Emily Reid Green | The landscape

We can be blind for some things.
I remember midnight porch swings, inking
our eyes closed, listening to the pitch of
our firefly secrets in this seedtime, scattering
cautions, caffeine in our teeth, awake among
the moonbeams.

Not in the light of day when
pedestrians clutch building facades, tired of
pretending safety on a sidewalk, when
bodies wearing motor oil stain a city street.

Why must we continue in this deadly fashion?
Lullabied by a man with so much to hide, singing
pig’s blood and bullets, blanketing us in
the southern cross, rocking the rhythm of
The Lost Cause, like we are already
whitewashed.

You cannot alabaster us. Our history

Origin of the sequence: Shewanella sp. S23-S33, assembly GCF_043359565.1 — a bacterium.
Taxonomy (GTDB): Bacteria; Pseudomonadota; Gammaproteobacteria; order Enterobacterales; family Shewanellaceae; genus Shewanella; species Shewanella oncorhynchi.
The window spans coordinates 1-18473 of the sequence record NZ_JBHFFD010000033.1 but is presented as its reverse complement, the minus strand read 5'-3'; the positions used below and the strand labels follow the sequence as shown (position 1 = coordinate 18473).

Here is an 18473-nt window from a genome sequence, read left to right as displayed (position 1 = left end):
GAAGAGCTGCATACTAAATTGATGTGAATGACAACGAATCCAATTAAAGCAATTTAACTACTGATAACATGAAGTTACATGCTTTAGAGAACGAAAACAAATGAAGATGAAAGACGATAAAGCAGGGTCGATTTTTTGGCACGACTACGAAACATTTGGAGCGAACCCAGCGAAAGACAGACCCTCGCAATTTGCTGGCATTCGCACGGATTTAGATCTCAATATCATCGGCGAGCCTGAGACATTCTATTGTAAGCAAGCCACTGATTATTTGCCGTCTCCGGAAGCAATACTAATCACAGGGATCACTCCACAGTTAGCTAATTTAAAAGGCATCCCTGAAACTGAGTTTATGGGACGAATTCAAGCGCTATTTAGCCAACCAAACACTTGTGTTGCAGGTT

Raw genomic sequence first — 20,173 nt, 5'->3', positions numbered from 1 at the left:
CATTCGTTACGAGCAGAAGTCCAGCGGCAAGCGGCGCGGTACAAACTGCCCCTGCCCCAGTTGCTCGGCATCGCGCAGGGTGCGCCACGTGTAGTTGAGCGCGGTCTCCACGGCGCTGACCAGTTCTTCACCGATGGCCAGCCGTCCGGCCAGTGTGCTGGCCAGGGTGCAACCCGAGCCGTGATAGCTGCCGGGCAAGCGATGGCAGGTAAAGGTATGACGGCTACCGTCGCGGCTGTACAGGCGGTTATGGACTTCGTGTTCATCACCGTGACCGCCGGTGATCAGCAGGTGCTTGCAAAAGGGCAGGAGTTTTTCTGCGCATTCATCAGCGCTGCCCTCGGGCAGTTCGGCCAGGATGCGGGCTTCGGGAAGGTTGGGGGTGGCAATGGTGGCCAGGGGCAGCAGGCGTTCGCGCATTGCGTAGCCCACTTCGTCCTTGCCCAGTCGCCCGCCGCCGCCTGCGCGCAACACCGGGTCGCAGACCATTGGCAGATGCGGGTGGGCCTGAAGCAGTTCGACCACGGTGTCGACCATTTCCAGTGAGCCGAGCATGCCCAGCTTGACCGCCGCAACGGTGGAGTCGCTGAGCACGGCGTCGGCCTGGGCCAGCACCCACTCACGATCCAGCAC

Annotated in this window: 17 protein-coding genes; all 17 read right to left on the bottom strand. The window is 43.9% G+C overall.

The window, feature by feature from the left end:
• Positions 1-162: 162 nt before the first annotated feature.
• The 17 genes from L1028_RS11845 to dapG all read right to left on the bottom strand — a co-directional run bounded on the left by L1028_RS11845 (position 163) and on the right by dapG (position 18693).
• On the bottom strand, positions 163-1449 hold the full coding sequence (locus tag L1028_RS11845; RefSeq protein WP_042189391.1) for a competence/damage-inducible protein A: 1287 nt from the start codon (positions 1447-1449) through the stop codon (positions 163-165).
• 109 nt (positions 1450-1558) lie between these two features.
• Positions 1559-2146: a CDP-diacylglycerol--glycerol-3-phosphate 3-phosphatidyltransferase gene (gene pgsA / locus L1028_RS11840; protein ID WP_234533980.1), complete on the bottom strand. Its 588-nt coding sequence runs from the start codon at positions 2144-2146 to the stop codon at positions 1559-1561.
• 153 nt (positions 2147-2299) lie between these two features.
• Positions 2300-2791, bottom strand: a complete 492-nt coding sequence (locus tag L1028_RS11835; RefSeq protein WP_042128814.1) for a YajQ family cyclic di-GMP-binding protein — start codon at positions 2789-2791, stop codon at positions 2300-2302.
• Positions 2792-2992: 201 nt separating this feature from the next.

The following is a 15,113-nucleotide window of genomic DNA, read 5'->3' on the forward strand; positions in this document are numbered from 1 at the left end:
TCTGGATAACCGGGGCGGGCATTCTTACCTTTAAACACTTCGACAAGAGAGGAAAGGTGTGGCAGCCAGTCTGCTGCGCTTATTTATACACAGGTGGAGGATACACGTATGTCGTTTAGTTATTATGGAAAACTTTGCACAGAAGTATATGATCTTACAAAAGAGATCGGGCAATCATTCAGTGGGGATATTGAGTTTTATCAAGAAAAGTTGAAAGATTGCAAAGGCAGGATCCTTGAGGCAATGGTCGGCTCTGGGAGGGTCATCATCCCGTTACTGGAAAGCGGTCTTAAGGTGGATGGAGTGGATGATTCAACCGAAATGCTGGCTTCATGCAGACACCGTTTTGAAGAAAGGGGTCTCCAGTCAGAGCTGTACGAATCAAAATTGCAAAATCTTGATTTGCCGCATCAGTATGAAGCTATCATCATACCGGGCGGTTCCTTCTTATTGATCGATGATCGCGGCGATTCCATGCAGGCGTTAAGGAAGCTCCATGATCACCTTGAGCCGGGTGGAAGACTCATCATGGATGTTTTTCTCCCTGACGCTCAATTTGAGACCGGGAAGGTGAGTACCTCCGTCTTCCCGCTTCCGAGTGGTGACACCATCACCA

has villains, for we were them, too. And now is
the time to hero ourselves. We will outlast your
attempts to ossify. Our hearts soften for fellow
sufferers, survivors, beat counter to his cradle,
to his crimes. We cannot be blind.

Emily Reid Green’s poetry has appeared in Dying Dahlia Review, Khroma Magazine, The Ekphrastic Review, and Gravel. This past spring, she was a sponsored poet with Tiferet Journal. She lives with her family in Toledo, Ohio.

 

 

 

 

 

 

 

 

 

 

 

 

 

 

 

 

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